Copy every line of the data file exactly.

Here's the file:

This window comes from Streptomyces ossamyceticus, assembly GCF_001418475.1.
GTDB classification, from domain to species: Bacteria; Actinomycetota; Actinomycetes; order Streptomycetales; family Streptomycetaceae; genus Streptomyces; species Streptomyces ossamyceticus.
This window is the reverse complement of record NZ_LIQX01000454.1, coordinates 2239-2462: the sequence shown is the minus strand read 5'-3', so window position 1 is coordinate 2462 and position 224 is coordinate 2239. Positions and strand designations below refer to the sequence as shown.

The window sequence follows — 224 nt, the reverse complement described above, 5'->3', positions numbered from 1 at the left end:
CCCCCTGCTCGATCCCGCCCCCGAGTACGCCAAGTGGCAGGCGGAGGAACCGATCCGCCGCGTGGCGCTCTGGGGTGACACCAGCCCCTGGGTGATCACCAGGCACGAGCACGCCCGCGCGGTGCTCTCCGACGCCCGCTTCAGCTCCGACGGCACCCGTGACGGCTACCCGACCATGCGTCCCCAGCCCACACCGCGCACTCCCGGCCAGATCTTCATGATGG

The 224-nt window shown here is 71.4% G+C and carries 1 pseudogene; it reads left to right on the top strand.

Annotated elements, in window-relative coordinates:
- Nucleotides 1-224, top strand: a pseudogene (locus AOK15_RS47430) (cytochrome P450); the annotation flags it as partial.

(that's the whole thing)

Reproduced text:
This window comes from Streptomyces ossamyceticus, assembly GCF_001418475.1.
GTDB classification, from domain to species: Bacteria; Actinomycetota; Actinomycetes; order Streptomycetales; family Streptomycetaceae; genus Streptomyces; species Streptomyces ossamyceticus.
This window is the reverse complement of record NZ_LIQX01000454.1, coordinates 2239-2462: the sequence shown is the minus strand read 5'-3', so window position 1 is coordinate 2462 and position 224 is coordinate 2239. Positions and strand designations below refer to the sequence as shown.

The window sequence follows — 224 nt, the reverse complement described above, 5'->3', positions numbered from 1 at the left end:
CCCCCTGCTCGATCCCGCCCCCGAGTACGCCAAGTGGCAGGCGGAGGAACCGATCCGCCGCGTGGCGCTCTGGGGTGACACCAGCCCCTGGGTGATCACCAGGCACGAGCACGCCCGCGCGGTGCTCTCCGACGCCCGCTTCAGCTCCGACGGCACCCGTGACGGCTACCCGACCATGCGTCCCCAGCCCACACCGCGCACTCCCGGCCAGATCTTCATGATGG

The 224-nt window shown here is 71.4% G+C and carries 1 pseudogene; it reads left to right on the top strand.

Annotated elements, in window-relative coordinates:
- Nucleotides 1-224, top strand: a pseudogene (locus AOK15_RS47430) (cytochrome P450); the annotation flags it as partial.